You turn to Democracy Now! for ad-free news you can trust. Maybe you come for our daily headlines. Maybe you come for in-depth stories that expose government and corporate abuses of power. Democracy Now! brings you reporting about the issues you care about the most, like war and peace, immigrant and civil rights, healthcare and the environment. Democracy Now! is always free—you'll never hit a paywall. And we produce our daily news hour at a fraction of the budget of a commercial news operation, all without ads, government funding or corporate underwriting. How is this possible? Only with your support. Right now, a generous donor will double every donation, meaning your gift today will go twice as far. Pretty amazing, right? It just takes a few minutes to donate and make sure Democracy Now! is there for you and everyone else in 2018.
You turn to Democracy Now! for ad-free news you can trust. Maybe you come for our daily headlines. Maybe you come for in-depth stories that expose government and corporate abuses of power. Democracy Now! is different because we don't accept government or advertising dollars—we count on you, our global audience, to fund our work.Right now, all donations to Democracy Now! will be doubled by a generous donor. Pretty amazing, right? It just takes a few minutes to make sure Democracy Now! is there for you and everyone else in 2018.
We rely on contributions from you, our viewers and listeners to do our work. If you visit us daily or weekly or even just once a month, now is a great time to make your monthly contribution.
Please do your part today.
President Obama arrives in Japan today on the last stop of his ten-day Asia tour. Obama will attend the Asia-Pacific Economic Cooperation summit amidst a dispute with the Japanese government over relocating the U.S. military base in Okinawa. Obama comes to Japan after South Korea, where he failed to finalize a long-stalled free trade deal. Before leaving Seoul, Obama defended last week’s $600 billion move by the Federal Reserve to buy up government bonds. Obama rejected critics’ claims the United States is waging a currency war by devaluing the dollar.
President Obama: “My simple point is to say that from everything I can see, this decision was not one designed to have an impact on the currency, on the dollar, it was designed to grow the economy. And there is some legitimate concern that we’ve had very low inflation, that a huge danger in the United States is deflation.”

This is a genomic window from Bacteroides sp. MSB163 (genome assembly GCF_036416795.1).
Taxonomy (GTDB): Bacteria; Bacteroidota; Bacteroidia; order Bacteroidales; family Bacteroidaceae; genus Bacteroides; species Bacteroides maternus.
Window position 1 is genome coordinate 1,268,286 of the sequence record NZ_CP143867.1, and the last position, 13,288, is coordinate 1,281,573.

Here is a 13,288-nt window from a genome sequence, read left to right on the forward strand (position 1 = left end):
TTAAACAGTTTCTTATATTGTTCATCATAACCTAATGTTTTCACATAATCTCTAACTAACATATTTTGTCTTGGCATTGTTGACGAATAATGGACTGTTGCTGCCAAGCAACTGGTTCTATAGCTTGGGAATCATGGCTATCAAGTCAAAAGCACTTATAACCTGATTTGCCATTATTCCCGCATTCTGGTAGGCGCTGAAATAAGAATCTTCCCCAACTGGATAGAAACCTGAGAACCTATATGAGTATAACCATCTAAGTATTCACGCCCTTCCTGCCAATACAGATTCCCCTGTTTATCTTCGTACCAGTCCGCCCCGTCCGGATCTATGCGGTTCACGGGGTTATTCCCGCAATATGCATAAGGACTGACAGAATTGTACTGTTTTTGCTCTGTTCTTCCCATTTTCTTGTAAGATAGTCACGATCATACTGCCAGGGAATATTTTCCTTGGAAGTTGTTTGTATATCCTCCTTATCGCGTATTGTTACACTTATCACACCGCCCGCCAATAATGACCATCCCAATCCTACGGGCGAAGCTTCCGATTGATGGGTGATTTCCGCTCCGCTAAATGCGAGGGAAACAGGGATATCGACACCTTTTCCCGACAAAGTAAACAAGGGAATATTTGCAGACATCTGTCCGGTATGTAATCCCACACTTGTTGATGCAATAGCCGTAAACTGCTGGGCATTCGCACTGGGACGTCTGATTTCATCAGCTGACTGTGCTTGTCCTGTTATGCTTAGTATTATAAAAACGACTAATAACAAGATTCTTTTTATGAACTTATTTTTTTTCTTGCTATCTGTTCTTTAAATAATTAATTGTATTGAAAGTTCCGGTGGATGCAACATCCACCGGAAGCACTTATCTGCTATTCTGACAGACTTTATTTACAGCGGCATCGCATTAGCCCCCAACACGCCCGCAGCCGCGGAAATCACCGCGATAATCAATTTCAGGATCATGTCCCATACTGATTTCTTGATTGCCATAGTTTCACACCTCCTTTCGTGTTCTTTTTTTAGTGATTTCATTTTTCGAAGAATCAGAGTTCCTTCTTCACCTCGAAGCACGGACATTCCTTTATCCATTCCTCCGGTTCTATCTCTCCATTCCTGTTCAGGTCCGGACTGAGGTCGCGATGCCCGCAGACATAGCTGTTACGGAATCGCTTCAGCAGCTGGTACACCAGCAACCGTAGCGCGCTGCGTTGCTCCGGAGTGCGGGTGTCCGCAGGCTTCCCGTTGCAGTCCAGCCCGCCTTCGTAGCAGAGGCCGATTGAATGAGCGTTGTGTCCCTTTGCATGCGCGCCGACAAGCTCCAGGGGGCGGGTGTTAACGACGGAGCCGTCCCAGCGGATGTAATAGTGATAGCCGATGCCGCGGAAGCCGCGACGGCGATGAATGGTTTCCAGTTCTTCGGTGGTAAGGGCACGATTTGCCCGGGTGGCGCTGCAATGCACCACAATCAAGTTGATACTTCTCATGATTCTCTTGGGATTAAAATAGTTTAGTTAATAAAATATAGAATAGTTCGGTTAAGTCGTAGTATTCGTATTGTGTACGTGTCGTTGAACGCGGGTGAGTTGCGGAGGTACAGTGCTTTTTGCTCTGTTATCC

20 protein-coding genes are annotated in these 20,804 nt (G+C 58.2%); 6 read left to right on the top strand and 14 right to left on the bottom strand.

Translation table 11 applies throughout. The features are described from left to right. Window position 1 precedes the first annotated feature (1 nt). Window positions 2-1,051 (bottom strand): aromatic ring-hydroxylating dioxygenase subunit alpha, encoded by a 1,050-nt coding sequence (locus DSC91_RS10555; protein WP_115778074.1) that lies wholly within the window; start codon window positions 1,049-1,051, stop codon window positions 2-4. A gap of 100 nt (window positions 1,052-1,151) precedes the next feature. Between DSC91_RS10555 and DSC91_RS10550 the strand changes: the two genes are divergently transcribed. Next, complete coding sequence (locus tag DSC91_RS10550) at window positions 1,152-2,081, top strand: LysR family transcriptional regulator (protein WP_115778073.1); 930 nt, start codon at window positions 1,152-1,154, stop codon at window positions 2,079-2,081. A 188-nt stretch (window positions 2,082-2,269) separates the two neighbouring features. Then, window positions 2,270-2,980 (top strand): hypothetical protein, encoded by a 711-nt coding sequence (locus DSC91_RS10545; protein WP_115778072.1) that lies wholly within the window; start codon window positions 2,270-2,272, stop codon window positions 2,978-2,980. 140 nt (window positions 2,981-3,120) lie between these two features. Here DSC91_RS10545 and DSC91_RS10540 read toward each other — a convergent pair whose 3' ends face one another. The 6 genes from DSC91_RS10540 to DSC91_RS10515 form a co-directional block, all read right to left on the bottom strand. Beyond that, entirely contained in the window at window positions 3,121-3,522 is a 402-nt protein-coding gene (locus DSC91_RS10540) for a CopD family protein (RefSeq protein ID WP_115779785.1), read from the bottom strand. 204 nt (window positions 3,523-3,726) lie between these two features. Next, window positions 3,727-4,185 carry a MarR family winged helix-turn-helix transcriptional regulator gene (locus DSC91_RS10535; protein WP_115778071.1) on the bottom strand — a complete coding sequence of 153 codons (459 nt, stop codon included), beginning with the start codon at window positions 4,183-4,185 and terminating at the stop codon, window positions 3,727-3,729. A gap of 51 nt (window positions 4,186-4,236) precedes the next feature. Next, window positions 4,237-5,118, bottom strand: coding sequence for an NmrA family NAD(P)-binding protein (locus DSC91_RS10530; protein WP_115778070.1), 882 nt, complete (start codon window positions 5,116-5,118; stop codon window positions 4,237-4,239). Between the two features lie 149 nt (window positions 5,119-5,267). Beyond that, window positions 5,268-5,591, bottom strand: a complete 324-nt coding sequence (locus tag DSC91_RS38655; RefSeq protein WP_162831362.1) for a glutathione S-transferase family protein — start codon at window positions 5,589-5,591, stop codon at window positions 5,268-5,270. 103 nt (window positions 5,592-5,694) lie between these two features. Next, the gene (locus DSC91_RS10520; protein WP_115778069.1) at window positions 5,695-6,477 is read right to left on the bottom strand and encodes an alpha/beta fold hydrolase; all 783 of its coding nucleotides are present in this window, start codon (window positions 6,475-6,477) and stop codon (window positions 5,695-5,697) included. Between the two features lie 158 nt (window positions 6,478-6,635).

As Obama defended U.S. monetary policy, he failed to win international backing in the U.S.-Chinese dispute over China’s currency. The U.S. has accused China of artificially manipulating the price of the yuan for economic gain. On the domestic front, President Obama said he remains opposed to Republican calls for extending the Bush-era tax cuts for the wealthiest Americans. But he suggested he may compromise to ensure the cuts are preserved for those making less than $250,000.
President Obama: “With respect to the Bush tax cuts, what I’ve said is that I’m going to meet with both the Republican and Democratic leaders late next week, and we’re going to sit down and discuss how we move forward. My number one priority is making sure that we make the middle-class tax cuts permanent.”
The death toll from Haiti’s cholera outbreak has jumped to 800. The U.S. Centers for Disease Control and Prevention says some 160 deaths have been recorded this week—more than half coming in the past 24 hours. The number of infections has also grown to 11,000. There are fears the disease could rapidly spread through the teeming camps for earthquake survivors around the capital Port-au-Prince. On Thursday, hundreds of residents demonstrated in the Port-au-Prince neighborhood of Cité Soleil to protest the response to the outbreak. A nurse in Cité Soleil said the number of infections is growing by the day.
Virgine Gauder: “The contaminations really increase every day like this. And now the concentration of the patients is in the slums, but today we saw already some patients outside the slums. Then we don’t know where we are going, but it increases every day, every day.”